New years are usually preceded by celebration along with fireworks and music. There is reflection on the events of 2023 and resolutions for 2024. The resolutions are intended to help us improve how we feel about ourselves and reestablish our goals. For a widow, this is very difficult as our reflections and resolutions are quite different. Each year without our loved one holds a different type of “difficult”.

For me the first year was a blur of disbelief. It was unimaginable to welcome a new year without Monty. Every year he usually fell asleep on the couch. I made sure he had a comfortable spot with a blanket and his pillow. He looked so sweet sleeping that it was hard to wake him right before midnight, but I did, every year. He would look up with his sweet, sleepy eyes and ask, “Is it midnight?” I would hand him a glass of champagne and say, “Almost!” We would count down the last ten seconds together, say, “Happy New Year!”, kiss and hug, and toast to the coming year.

Last New Year’s Eve I spent alone. I watched movies and concerts until the count down. I glanced at the couch where he would be sleeping and felt absolute disbelief that he wasn’t lying there. I counted down with the television and called my sons and texted my sisters to wish them a happy new year. I cried, but not on the phone. Those were private tears.

When I reflect on 2023, I see where I was and where I am now. In 2022, I was so lost without Monty. I didn’t know what to plan or how to plan. The tears were at the ready all the time. I cried through every first but I survived. June 2, 2022, would have been his 64th birthday, October was our 8th wedding anniversary, and then there was the first holiday season.

2023, the second year without Monty, I thought would be easier but it had its own challenges. May marked one year from when he was killed and then came all the seconds—his birthday, my birthday, our anniversary, and this second holiday season. This was also the year his killer was sentenced. The second year was not easier. It was more difficult in a profoundly life-changing sort of way. I knew Monty was gone and that he was not coming back. But I still see him with my mind’s eye sleeping on the couch, lying next to me in bed, brushing his teeth at his sink next to mine, and laughing out loud as I watch something I knew he would like.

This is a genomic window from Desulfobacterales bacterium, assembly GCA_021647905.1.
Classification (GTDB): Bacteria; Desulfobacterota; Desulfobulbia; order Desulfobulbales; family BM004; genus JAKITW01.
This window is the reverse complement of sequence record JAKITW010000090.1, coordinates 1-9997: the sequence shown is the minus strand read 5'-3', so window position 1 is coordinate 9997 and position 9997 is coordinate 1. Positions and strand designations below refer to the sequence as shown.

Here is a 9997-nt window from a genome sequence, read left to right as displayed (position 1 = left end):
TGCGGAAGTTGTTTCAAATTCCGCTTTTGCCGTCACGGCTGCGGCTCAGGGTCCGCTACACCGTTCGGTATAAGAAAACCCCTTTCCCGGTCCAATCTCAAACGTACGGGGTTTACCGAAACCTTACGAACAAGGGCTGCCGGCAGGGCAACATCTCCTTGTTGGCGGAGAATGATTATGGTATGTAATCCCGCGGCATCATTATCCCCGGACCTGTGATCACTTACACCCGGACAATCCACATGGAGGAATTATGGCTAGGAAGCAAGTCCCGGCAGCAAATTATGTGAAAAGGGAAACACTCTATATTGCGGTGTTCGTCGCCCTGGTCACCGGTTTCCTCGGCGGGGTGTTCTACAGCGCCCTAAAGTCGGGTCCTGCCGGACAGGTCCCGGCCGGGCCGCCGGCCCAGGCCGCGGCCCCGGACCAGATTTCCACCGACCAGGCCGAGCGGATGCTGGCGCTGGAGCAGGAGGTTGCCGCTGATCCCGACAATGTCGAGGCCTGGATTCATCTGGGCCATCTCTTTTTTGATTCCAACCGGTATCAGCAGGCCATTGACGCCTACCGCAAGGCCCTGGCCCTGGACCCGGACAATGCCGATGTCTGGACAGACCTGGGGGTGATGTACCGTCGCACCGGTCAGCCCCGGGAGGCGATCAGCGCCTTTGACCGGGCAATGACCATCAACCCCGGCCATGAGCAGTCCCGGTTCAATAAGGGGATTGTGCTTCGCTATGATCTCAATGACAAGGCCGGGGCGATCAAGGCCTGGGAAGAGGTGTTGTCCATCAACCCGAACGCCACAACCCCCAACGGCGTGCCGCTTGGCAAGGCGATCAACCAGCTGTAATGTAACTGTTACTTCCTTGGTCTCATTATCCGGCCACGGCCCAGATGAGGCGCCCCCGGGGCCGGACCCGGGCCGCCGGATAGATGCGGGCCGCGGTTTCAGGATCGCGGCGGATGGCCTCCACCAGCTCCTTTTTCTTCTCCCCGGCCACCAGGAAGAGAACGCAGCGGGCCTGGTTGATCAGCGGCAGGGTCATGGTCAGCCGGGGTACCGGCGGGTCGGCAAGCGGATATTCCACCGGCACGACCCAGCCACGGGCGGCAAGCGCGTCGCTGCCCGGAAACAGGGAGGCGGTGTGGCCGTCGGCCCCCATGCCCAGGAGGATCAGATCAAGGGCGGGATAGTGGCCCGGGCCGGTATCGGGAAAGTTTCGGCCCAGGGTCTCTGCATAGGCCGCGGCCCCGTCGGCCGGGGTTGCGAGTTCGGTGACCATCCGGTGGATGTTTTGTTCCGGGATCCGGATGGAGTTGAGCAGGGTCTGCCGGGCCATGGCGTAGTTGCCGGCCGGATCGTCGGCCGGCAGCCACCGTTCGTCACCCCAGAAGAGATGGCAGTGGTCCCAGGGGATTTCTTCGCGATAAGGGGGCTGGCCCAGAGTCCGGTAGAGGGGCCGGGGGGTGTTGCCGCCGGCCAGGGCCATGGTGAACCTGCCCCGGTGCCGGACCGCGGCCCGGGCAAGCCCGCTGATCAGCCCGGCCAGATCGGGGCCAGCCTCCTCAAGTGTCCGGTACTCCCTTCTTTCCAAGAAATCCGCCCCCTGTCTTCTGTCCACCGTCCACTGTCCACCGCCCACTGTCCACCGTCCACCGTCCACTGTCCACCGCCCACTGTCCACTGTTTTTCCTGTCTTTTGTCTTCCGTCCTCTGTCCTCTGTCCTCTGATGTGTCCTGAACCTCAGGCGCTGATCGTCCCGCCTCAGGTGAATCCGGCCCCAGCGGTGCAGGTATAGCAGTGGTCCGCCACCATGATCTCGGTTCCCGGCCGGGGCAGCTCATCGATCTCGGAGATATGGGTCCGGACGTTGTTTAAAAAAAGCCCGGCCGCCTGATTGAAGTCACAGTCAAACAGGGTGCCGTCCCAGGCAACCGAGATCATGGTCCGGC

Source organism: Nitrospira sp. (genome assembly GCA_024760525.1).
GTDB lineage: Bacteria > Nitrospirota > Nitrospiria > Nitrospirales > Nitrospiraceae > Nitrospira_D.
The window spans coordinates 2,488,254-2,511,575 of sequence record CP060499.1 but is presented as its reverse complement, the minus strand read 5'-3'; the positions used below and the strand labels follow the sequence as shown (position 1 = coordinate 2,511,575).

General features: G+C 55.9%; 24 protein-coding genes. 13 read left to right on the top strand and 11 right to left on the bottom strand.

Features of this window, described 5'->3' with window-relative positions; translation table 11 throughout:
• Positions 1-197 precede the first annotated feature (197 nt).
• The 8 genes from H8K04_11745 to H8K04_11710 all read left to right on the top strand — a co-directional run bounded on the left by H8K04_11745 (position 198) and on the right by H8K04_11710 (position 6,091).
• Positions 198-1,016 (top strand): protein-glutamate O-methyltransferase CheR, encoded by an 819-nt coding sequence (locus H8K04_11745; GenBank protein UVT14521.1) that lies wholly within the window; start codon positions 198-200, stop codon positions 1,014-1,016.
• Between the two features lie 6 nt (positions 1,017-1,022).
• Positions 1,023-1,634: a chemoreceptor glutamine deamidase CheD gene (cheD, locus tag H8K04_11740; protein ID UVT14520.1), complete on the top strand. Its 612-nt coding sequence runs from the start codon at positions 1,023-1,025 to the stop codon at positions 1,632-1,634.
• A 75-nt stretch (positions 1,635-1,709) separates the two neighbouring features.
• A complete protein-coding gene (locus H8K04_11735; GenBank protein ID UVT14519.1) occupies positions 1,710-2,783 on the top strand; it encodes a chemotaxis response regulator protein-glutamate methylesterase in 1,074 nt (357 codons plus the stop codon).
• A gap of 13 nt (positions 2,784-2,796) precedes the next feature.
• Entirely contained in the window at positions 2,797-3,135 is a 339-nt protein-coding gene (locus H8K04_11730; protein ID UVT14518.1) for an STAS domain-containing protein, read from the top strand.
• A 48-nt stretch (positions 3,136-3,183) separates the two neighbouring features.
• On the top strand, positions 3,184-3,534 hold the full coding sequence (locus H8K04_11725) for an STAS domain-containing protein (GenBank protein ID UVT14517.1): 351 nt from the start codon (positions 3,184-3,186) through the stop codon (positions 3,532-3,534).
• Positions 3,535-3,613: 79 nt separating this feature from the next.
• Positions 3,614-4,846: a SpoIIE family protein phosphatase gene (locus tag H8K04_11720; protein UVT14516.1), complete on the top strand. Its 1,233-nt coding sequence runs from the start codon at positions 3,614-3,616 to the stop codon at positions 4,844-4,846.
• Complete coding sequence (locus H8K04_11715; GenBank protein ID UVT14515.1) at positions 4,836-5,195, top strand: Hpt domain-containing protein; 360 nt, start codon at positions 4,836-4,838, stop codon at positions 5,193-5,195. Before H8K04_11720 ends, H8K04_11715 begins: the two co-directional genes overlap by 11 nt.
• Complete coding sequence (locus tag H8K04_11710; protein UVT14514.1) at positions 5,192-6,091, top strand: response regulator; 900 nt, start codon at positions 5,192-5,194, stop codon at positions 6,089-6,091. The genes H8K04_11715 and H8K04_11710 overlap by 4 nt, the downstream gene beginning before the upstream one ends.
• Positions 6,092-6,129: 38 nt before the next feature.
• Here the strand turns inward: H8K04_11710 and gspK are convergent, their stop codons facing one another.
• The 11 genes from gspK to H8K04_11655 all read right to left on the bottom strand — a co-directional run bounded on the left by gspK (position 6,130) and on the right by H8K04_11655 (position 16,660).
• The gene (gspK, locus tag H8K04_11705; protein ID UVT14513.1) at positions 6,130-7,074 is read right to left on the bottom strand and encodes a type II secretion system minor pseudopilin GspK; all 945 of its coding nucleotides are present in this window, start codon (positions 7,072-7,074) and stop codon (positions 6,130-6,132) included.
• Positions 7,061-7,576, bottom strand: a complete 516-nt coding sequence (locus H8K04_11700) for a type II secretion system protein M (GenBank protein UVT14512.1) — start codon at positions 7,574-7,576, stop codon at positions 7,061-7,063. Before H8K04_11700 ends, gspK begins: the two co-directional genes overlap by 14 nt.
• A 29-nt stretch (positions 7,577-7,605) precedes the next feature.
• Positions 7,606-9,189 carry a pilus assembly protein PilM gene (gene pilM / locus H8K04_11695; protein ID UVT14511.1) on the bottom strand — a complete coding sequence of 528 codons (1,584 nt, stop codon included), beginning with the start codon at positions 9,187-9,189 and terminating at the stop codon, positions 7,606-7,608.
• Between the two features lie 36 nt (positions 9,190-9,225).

This past year, I worked through my grief and did everything I could to move through. I read books, journaled, worked out, went to counseling, meditated, became active at church, planned trips, and applied myself at work. All of this was very good but grief still must run its course and that course looks different for every widow.

For me, I couldn’t imagine that life would be any sadder than that first year but there were still moments of overwhelming sadness. I could see how there were also more happy moments. His photos made me smile. There was more laughter and joy in my life and I made subtle changes in our home. Some of his clothes and personal belongings were given away but there is still plenty left in his closet. Everything in its own time. There truly is no timetable.

This is the second New Year’s Eve without Monty. I plan to spend it with my son and his husband. I imagine we will have a nice meal, watch fun movies and concerts, and wait for the countdown. We will bring in the new year with a mixture of gladness and tears. Gladness for our blessings and tears for the reality of loss. For me, that loss is no longer covered in a widow’s fog but it’s out there in the open where I can feel it and sense his absence in a very deep way.

“It has been said, ‘time heals all wounds.’ I do not agree. The wounds remain. In time, the mind, protecting its sanity, covers them with scar tissue and the pain lessens. But it is never gone.” – Rose Kennedy

As a widow, I reflect on how I’m being shaped into a different person. I loved truly and ever so deeply. Monty taught me the meaning of true love. And I have more love to give. Time is precious and we are not promised tomorrow. The scar is slowly covering my wound and, at times, it can still sting. I know the pain will lessen and I will find more joy mixed in with the sadness. Being a widow is not an end of life, it’s the beginning of a different life.

My resolution for 2024 is to continue working through my grief with the knowledge that my journey will include sadness and joy, loneliness and friendship, pain and healing, and, above all else, love.


Diana’s heart was shattered on May 6, 2022, when a reckless driver took the life of her husband, Monty, while walking across the street to go to work. Even though they were married for a mere seven years, Monty was her soulmate, best friend, true love, and entire life. They had been friends since 2008 and became one in 2014. The pain was crushing and intense. The future they planned of retirement and “happily ever after” was abruptly brought to an end. And so began the horrible roller coaster ride called Grief along with the new label of Widow.

By God’s grace and with the support of her family and close friends, she has continued to live moment by moment and day by day. She strives to put together the pieces of her shattered heart, knowing that it will never be the same but that it is still capable of love. Through praying, journaling, counseling, and meditating she works through the many phases of grief over and over again. Her hope is that the pain will permanently soften. She will continue to move forward by honoring Monty’s love and memories and becoming the new Diana that Monty will help to create.